Friday, July 28, 2023
The View On Pop Culture: Trey Anastasio, Asie Payton, Bruce Springsteen (2002)
I’ve never been the biggest Phish “phan” on the block, but these critical ears of mine can certainly appreciate the popular jam band’s chops. Anybody who can steal the Grateful Dead’s shtick and update it for a modern audience gets at least a B+ in my gradebook anyway. If you carefully dissect the Vermont foursome’s extensive catalog of songs, you’ll hear influences every bit as diverse as those shown by Jerry Garcia and crew over the Dead’s thirty year lifespan. Thus it should come to no surprise that for his second proper solo album, Phish guitarist Trey Anastasio mixes up the recipe even further, sounding not a lick like the band he fronts, but not really sounding like anybody else out there on the pop music landscape, either.
Trey Anastasio (Elektra Records), the album, is a fine showcase for Anastasio’s wide-ranging talents. The self-titled solo turn provides the critically acclaimed guitarist a chance to experiment with new styles, to take his playing into new directions, and Anastasio lives up to the challenge. The dozen tracks here provide a veritable musical playground for the listener to enjoy. “Push On ‘Til Day” serves up a brassy, big band sound upon which Anastasio layers his nimble-fingered leads while “Night Speaks To A Woman” offers a dark, funky, seventies-styled groove. “Mr. Completely” pairs swirling, psychedelic riffs with some interesting vocal gymnastics and “Ray Dawn Balloon” is a gentle, pastoral exercise in instrumental virtuosity. On the opening track, “Alive Again,” Anastasio sings above the infectious island rhythms, “summer is coming and I’d like a review.” Well, here it is Trey – this is one album well worth your investment of time and money, something intelligent to listen to for a change.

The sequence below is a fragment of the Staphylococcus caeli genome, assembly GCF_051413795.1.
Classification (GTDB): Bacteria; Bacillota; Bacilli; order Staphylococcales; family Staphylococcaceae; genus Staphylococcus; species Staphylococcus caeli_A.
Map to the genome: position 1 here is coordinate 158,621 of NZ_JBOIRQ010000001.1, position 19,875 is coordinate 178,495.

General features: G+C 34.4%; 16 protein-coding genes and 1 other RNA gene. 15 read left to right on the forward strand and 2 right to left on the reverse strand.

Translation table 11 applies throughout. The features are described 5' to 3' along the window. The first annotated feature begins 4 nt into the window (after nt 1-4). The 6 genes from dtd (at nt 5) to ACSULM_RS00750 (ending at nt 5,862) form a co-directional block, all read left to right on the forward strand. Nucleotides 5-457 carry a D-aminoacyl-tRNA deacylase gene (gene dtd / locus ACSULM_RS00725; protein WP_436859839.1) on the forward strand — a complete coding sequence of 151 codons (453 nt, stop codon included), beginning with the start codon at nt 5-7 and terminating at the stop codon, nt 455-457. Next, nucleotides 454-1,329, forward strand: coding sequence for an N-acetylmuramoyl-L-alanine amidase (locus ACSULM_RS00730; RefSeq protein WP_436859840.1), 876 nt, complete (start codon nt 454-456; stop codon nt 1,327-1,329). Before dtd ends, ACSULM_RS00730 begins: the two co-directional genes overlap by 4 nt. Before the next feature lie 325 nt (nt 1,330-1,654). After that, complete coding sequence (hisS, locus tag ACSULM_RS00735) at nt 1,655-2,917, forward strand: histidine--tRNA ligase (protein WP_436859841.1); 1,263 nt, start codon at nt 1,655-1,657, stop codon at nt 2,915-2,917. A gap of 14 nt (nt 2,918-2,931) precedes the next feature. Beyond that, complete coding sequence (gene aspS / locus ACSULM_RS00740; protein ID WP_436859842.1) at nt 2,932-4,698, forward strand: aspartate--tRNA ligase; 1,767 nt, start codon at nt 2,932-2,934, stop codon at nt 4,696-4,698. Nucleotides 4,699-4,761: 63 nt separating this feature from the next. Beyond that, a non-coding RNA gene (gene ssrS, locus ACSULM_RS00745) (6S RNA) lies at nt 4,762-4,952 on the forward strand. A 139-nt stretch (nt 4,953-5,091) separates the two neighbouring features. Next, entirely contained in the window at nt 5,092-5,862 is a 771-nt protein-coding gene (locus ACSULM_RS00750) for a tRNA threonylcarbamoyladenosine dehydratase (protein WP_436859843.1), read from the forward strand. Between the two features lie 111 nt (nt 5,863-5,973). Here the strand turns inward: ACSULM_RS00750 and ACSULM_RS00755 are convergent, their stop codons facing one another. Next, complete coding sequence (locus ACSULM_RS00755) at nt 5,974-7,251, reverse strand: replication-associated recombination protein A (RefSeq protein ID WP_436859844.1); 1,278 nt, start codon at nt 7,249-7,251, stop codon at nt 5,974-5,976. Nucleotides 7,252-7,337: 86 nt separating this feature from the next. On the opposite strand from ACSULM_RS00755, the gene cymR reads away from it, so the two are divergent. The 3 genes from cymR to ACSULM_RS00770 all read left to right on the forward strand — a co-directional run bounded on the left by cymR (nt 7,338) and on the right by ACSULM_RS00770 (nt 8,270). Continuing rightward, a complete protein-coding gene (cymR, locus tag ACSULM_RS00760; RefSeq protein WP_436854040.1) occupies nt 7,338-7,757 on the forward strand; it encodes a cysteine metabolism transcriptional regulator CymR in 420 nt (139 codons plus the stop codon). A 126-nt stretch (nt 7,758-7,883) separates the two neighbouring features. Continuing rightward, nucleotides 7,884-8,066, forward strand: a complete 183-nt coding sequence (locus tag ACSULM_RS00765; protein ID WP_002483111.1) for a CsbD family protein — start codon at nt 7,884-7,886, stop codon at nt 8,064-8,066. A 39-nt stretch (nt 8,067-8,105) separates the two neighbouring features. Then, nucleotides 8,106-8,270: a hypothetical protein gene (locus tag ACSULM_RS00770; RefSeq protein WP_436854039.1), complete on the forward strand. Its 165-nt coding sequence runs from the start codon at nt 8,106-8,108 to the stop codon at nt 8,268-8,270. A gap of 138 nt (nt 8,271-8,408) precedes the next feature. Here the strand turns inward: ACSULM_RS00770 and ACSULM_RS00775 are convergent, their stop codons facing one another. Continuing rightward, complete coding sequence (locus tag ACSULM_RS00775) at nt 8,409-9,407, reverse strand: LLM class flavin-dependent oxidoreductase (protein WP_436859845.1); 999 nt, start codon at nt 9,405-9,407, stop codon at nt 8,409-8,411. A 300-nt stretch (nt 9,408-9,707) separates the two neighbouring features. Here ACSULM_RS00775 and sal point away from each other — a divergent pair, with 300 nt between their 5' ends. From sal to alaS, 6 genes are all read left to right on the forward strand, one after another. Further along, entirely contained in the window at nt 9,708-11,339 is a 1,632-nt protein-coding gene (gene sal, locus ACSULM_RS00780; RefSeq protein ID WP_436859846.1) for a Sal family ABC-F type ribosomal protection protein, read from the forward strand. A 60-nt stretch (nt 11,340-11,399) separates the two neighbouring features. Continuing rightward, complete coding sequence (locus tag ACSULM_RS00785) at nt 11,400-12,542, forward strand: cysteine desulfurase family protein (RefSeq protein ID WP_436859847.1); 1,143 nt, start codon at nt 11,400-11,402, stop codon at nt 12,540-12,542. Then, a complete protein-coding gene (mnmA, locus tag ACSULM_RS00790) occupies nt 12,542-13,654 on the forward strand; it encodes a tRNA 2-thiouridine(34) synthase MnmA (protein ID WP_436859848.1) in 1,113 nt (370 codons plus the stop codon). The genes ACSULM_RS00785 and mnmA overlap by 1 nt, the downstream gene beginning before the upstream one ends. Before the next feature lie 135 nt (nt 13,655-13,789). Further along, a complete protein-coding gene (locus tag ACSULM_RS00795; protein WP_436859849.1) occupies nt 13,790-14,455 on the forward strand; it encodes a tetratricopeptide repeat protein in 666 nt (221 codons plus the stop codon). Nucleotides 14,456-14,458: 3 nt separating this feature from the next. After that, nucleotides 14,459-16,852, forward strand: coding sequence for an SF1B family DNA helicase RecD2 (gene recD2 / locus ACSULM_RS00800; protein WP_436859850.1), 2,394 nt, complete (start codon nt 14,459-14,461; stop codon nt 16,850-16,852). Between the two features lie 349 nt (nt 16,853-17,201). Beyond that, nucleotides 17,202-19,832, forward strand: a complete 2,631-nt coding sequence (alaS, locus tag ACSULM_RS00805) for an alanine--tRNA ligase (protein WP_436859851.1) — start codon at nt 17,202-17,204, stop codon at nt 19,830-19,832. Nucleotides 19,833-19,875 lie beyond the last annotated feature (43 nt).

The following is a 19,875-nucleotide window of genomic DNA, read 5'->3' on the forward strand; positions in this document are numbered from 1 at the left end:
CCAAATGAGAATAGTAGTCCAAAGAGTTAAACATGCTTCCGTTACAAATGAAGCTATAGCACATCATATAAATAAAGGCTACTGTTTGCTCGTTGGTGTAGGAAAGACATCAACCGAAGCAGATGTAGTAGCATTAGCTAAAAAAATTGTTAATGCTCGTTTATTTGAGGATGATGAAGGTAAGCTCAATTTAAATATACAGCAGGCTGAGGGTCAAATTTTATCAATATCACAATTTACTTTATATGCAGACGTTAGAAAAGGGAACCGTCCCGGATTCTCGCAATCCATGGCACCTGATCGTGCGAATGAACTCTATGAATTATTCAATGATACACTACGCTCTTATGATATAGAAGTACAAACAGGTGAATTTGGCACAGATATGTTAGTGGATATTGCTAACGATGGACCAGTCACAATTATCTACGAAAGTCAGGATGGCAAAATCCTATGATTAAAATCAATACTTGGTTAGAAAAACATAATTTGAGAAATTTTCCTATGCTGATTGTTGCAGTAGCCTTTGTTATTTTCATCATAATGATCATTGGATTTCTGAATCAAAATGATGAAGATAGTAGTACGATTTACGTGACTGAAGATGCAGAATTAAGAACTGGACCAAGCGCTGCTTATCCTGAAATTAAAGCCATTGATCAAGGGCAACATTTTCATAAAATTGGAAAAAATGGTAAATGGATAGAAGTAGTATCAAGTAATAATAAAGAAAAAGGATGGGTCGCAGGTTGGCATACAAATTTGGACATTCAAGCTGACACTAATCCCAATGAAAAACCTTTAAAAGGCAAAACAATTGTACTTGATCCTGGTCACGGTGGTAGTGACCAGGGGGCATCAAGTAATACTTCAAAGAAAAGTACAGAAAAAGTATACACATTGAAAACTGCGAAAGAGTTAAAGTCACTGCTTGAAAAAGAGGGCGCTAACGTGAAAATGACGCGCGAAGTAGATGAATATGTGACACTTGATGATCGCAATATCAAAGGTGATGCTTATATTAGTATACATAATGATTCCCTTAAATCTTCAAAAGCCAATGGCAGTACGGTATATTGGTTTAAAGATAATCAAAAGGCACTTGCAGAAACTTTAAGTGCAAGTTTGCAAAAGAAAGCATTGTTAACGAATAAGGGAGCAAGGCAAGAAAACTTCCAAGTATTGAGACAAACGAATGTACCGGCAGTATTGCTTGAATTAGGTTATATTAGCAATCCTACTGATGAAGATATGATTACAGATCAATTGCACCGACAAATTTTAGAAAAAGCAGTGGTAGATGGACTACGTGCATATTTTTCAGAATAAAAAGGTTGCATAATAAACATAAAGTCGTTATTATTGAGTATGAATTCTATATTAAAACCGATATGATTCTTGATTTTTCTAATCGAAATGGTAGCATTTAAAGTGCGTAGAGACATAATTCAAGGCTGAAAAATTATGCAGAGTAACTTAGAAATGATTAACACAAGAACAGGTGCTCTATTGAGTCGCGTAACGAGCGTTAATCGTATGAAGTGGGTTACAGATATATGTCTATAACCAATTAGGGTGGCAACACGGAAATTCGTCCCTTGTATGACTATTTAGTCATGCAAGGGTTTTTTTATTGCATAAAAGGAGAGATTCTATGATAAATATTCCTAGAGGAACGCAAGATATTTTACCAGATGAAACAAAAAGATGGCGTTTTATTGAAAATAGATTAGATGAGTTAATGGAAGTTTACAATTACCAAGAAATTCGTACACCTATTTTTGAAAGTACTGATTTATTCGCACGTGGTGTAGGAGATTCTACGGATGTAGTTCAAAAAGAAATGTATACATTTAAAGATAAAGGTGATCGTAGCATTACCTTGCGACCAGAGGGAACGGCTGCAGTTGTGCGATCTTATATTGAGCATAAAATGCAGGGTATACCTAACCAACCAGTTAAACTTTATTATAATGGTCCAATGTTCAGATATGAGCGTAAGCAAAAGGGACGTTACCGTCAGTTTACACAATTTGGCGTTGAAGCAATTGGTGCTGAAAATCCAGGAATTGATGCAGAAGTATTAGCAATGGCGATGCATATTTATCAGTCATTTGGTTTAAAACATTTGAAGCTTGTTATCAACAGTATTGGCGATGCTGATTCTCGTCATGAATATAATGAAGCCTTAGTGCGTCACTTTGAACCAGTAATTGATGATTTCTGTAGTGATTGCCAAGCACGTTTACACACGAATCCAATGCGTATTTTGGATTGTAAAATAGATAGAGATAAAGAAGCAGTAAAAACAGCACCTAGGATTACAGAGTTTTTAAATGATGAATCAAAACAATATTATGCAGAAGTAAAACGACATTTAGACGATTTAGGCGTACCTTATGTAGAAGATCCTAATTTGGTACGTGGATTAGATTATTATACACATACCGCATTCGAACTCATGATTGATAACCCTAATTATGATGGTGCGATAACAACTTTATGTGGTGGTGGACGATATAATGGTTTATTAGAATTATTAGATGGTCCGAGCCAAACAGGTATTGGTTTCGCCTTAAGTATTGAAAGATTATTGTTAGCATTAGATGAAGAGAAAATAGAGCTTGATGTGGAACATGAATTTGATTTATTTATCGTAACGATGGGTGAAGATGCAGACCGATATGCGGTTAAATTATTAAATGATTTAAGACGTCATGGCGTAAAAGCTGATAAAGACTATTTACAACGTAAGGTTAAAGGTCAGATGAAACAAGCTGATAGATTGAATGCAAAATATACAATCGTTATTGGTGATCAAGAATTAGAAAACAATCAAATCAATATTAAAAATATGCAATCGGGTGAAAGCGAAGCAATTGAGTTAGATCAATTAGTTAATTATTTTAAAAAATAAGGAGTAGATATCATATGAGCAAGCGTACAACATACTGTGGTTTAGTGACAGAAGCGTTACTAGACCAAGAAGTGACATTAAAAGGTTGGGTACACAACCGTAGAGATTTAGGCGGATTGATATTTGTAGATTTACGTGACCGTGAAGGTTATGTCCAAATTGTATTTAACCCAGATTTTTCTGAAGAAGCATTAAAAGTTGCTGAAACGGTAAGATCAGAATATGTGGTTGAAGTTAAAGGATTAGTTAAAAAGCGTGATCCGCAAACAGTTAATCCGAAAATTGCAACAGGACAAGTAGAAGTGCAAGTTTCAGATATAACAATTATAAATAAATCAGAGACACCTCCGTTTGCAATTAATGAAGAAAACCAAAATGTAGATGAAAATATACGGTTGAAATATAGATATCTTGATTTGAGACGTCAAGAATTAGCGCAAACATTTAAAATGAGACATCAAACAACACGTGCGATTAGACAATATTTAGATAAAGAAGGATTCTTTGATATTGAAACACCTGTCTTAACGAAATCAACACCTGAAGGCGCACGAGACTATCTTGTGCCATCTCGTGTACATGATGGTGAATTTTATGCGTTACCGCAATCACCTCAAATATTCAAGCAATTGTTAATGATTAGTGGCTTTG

Fat Possum Records managed to get two sessions out of the elusive Payton before he died in 1997, released in 1999 as the Worried album. Now they’ve managed to piece together a rock-solid collection of individual performances for Just Do Me Right (Fat Possum Records), which cements Payton’s reputation as an original and dynamic performer.
Using low-fi recordings made in Payton’s home, some of the tracks have instrumentation added to Payton’s soulful vocals and stinging six-string work. Purists might argue that such mucking around with the original performances dilutes the energy of the music, but personally I feel that the addition of such minimal flourishes as found on Just Do Me Right does nothing to subtract from Payton’s brilliance. A traditionally oriented blues player, Payton drew from a number of sources and influences including Charley Patton and Robert Johnson, but in spite of his geographical proximity to North Mississippi Hill Country artists such as Kimbrough and R.L. Burnside, he sounds nothing like them. Instead, Payton brings a sort of primitive funk to his material, a syncopated sound and ethereal ambiance that defines songs like “You Got Me Doin’ Things” or “Lose My Happy Home.” Just Do Me Right proves that Payton was a unique and talented artist. Although not very well known by the blues community, Asie Payton nevertheless deserves a wider consideration of his legacy.
When fans heard that Bruce Springsteen was getting the E Street Band back together for an extended tour that would run across 2000 and 2001, excitement was rampant as rumors of set lists and performance dates skittered across the Internet like so many madcap snipe. The successful tour and its accompanying album have come and gone from the pop consciousness, but the recently-released Live In New York City (Columbia Music Video) double-DVD set should make fans sit up and take notice once again. Filmed during the last two nights of Springsteen’s triumphant sold-out ten-night stand at Madison Square Garden for an HBO cable special, the DVD set provides viewers with a front row seat to one of the greatest rock ‘n’ roll shows they’ll ever see.
The rest of the old gang is here, too, with “Mighty” Max Weinberg drumming faster and louder than a bus full of clowns, Van Zandt holding up the bottom end on rhythm guitar and the “Big Man,” Clarence Clemons, providing musical and spiritual support. As good as the reunited E Street Band is; however, it is Springsteen’s talents as a performer that captivates audiences. One of rock’s most charismatic performers, Springsteen holds the audience in his hand from the first drumbeat through the last ringing riff. This is pure, undiluted rock ‘n’ roll, Live In New York City a performance primer for young artists who want to see how it is done by the big boys. (View From The Hill, May 2002)